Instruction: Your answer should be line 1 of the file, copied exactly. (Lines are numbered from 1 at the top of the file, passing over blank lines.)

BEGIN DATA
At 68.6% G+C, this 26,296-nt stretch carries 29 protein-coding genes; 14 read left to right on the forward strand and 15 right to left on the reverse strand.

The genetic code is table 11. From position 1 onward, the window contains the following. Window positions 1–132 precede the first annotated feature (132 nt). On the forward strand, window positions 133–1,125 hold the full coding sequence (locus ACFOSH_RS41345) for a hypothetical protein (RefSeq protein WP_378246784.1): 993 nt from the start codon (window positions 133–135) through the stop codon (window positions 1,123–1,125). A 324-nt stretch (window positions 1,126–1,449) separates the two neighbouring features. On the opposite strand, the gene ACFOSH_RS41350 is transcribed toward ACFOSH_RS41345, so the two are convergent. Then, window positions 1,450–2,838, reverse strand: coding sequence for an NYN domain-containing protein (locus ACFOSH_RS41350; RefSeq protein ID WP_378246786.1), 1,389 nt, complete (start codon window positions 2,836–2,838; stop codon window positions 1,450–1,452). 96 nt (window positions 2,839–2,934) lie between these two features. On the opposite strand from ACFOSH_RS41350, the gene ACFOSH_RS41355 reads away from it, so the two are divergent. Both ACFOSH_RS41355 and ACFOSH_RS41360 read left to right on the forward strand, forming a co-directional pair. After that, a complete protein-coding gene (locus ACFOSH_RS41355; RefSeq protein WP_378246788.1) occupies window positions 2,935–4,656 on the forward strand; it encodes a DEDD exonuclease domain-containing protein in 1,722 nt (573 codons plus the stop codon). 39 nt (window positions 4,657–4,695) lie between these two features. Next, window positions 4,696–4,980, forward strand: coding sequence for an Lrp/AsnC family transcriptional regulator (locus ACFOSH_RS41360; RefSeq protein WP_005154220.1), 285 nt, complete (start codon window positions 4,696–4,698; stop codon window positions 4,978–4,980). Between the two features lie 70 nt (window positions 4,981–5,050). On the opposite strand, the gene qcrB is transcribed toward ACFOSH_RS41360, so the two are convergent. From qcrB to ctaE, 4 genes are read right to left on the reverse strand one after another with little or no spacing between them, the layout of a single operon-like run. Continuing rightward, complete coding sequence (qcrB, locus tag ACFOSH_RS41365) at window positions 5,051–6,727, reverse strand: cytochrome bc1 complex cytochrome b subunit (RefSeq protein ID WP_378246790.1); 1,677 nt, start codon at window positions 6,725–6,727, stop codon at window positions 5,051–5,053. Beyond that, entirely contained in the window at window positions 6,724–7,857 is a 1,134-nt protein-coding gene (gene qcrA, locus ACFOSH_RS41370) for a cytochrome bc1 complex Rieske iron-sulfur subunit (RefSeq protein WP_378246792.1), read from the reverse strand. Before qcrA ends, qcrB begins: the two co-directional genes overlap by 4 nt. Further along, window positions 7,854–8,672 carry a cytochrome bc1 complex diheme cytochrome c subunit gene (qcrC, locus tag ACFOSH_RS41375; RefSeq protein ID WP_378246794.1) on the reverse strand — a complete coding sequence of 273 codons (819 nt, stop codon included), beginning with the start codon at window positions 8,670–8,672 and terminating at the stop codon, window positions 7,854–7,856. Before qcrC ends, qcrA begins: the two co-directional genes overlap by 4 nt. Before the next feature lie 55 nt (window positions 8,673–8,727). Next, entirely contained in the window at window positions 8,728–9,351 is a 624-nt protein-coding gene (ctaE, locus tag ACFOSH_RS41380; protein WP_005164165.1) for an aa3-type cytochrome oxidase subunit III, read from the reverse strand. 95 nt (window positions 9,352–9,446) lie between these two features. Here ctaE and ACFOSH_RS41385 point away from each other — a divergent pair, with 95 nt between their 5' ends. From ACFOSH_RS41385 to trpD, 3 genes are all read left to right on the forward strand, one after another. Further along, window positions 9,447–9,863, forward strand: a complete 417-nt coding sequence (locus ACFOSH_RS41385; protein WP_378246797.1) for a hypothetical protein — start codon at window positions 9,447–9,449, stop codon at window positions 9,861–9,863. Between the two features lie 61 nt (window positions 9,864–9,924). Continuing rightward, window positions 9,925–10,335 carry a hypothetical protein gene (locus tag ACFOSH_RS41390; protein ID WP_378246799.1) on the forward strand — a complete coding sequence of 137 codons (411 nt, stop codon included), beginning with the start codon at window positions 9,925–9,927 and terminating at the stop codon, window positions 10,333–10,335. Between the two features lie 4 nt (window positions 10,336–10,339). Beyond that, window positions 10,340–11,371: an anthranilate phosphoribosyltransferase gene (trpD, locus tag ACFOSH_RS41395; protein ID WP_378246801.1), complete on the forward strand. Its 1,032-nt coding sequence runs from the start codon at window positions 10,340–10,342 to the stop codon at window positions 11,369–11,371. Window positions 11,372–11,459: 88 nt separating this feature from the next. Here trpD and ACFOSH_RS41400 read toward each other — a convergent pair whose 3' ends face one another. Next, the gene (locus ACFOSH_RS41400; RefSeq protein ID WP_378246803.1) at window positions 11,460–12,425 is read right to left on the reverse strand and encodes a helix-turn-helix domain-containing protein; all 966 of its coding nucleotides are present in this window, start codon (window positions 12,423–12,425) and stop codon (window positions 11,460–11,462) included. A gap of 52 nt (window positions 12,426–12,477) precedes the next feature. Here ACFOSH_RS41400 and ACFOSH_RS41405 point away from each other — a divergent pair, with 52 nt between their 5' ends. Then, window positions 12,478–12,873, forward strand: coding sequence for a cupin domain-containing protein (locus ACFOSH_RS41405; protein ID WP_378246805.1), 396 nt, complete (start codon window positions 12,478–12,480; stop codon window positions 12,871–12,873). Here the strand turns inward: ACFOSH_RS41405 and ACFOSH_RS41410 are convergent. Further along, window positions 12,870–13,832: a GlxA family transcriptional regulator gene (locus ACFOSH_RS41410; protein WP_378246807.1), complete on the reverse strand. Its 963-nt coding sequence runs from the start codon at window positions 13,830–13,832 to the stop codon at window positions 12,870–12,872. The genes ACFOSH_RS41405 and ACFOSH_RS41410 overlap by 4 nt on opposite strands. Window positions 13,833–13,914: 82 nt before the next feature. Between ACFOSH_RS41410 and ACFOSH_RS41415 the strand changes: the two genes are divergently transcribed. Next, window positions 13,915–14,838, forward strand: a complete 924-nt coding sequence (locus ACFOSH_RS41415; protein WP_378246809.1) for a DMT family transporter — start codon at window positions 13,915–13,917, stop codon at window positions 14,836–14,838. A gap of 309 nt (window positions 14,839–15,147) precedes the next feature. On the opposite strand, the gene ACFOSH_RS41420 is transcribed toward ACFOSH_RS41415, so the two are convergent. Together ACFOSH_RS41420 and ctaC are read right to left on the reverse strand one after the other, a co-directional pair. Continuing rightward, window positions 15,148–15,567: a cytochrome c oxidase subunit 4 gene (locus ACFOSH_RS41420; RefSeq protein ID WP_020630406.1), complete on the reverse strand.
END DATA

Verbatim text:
At 68.6% G+C, this 26,296-nt stretch carries 29 protein-coding genes; 14 read left to right on the forward strand and 15 right to left on the reverse strand.